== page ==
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PSA: Use the SMALL side of a Gridlock biner with your GriGri
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By Jon H
From Boulder
Jun 11, 2014
At the matching crux
Public Service Announcement
I've been seeing more and more folks using Gridlock carabiners for belaying, which is great. I think the Gridlock is the absolute best belay biner out there*.

But, I've also been seeing plenty of people using it incorrectly.

If you use a GriGri or Cinch, the belay device must go in the SMALL side of the Gridlock. Otherwise, the carabiner gets cross loaded even easier than with a normal carabiner, and worse, it actually locks itself into the cross-loaded position.

See the following diagram from BD for explanation:
GriGri goes in the small side of a Gridlock
GriGri goes in the small side of a Gridlock


This is actually dangerous. A traditional carabiner in a cross-loaded orientation will usually rotate and "pop" back to normal, but a GriGri/Cinch in the improperly loaded as shown above is unable to pop back into place and it's within the realm of possibility (although unlikely) to subject it to sufficient force to break the carabiner.


*Exceptions I've found to my "Gridlock is best" rule include:
  • Don't use with Mammut Alpine Smart. It's not unsafe, but the device is pretty dang large and doesn't really fit in the Gridlock. Use Petzl William, BD Rocklock, or other very large, round-stock biner. They will feed much smoother.
  • Winter alpine climbing with long multi-pitch rappels while wearing heavy gloves. Gridlock is too "fiddly" and risk of dropping increases substantially. Swap out Gridlock for normal locking carabiner on the rappels





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By FrankPS
From Atascadero, CA
Jun 11, 2014
Thanks, Jon. It is still acceptable to use the Gridlock in either orientation (belay device on either large or small side) with a tube-style belay device, per BD.

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By Kirby
From DC
Jun 11, 2014
But, the regular mammut smart is ok in the normal (big-side-on-device) orientation?

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By DrApnea
From Wenatchee, WA
Jun 11, 2014
So the carabiner created to fix a problem that didn't exist created a new problem. :/

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By Stich
From Colorado Springs, Colorado
Jun 11, 2014
Coffee after freezing our asses off near James Pea...
I love the Gridlock, but with the sandy crap we climb here in the Springs lockers wear out ridiculously fast, so I went back to the $8 Black Diamond special.

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By mpech
Jun 11, 2014
I like Dr. Apnea's comment...

Has there ever been a belay biner failure from cross-loading (other than from rope-soloing falls)?

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By Jon H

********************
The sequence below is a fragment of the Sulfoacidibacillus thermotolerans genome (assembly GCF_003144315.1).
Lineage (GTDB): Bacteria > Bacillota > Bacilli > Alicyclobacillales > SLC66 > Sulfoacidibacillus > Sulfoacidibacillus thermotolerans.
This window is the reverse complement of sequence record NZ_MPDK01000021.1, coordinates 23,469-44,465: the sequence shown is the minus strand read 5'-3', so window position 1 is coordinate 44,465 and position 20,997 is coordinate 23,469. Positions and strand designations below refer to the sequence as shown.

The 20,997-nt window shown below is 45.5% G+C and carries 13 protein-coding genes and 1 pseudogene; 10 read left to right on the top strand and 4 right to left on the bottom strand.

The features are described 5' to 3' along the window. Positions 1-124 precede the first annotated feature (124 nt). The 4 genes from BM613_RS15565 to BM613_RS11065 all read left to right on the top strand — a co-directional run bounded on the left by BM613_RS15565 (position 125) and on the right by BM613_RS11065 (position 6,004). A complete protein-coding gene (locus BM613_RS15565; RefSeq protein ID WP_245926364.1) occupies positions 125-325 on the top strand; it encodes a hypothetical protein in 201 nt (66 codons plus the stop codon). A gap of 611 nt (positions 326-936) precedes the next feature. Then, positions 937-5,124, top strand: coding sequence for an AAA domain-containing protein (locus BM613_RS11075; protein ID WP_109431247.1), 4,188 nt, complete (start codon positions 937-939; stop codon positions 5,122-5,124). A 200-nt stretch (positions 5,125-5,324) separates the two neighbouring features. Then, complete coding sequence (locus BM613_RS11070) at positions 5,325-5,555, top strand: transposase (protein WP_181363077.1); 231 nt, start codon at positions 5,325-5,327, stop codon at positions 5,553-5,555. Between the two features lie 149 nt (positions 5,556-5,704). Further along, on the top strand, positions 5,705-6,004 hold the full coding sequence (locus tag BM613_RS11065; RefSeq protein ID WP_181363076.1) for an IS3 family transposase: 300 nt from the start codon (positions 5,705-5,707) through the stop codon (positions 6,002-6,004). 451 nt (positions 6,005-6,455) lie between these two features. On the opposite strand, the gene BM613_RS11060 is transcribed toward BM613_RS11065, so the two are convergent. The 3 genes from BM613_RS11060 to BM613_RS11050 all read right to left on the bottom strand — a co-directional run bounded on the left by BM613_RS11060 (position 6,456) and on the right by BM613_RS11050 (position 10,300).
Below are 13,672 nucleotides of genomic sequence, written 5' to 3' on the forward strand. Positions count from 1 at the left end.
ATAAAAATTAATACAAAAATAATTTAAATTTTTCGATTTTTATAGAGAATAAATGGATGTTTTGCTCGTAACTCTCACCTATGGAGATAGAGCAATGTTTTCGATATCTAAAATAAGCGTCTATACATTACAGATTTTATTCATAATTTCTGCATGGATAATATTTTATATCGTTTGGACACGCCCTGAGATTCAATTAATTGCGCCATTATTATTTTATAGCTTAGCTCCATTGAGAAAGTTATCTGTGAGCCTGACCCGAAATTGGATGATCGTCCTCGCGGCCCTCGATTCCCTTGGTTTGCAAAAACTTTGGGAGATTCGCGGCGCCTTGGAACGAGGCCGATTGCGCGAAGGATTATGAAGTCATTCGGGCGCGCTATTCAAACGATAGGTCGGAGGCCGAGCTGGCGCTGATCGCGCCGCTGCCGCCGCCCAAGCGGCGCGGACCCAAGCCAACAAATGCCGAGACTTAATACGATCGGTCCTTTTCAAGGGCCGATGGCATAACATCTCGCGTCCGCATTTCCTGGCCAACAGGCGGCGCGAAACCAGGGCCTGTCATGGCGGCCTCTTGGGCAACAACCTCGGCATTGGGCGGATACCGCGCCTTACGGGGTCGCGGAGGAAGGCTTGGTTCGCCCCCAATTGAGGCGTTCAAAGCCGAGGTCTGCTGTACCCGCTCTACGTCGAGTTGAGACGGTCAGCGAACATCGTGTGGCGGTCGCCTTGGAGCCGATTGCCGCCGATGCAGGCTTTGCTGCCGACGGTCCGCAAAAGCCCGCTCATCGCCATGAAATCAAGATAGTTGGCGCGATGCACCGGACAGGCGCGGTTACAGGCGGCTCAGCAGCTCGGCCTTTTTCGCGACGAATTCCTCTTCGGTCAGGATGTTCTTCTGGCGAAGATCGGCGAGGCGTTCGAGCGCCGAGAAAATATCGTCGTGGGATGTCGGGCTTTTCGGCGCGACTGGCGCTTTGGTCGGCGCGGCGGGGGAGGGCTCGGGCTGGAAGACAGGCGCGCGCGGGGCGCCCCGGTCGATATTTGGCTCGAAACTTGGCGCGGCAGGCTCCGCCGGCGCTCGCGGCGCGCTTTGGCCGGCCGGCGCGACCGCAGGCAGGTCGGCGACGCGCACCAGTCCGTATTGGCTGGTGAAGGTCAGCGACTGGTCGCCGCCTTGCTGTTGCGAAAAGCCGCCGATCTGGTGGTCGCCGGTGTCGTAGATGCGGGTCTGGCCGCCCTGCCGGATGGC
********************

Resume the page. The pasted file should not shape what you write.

From Boulder
Jun 11, 2014
At the matching crux
FrankPS wrote:
Thanks, Jon. It is still acceptable to use the Gridlock in either orientation (belay device on either large or small side) with a tube-style belay device, per BD.


Absolutely true.

Kirby wrote:
But, the regular mammut smart is ok in the normal (big-side-on-device) orientation?


Yup. The single-channel Smart fits into the Gridlock just fine.

DrApnea wrote:
So the carabiner created to fix a problem that didn't exist created a new problem. :/


Yup, basically :)


Stich wrote:
I love the Gridlock, but with the sandy crap we climb here in the Springs lockers wear out ridiculously fast, so I went back to the $8 Black Diamond special.


I never said they were cheap. They are on closeout on STP right now for only $12 though - find the right coupon and they can be had for $8 or $9.

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By Ray Pinpillage
From West Egg
Jun 11, 2014
Middle
Jon H wrote:
I think the Gridlock is the absolute best belay biner out there*.


My experience with the Gridlock and Rocklock are that they wear out MUCH faster than other carabiners on the market. The aluminum that BD uses seems a lot softer than equivalent HMS from other brands. I like the design but the implementation falls short.

Edelrid and Rock Exotica both make better captured HMS biners than BD. Neither of which require a PSA when using with a GriGri.

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By Dan Cottle
Jun 11, 2014
The gridlock works perfectly fine with my mammut smart alpine

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By Anson Call
From Provo, UT
Jun 11, 2014
Profile pic
I had a magnetron gridlock. I loved it at first, but later decided that unlocking the gate two or three times (or holding it open with my finger) was too much trouble just to put someone on belay. I have since lost it, and probably won't buy another one.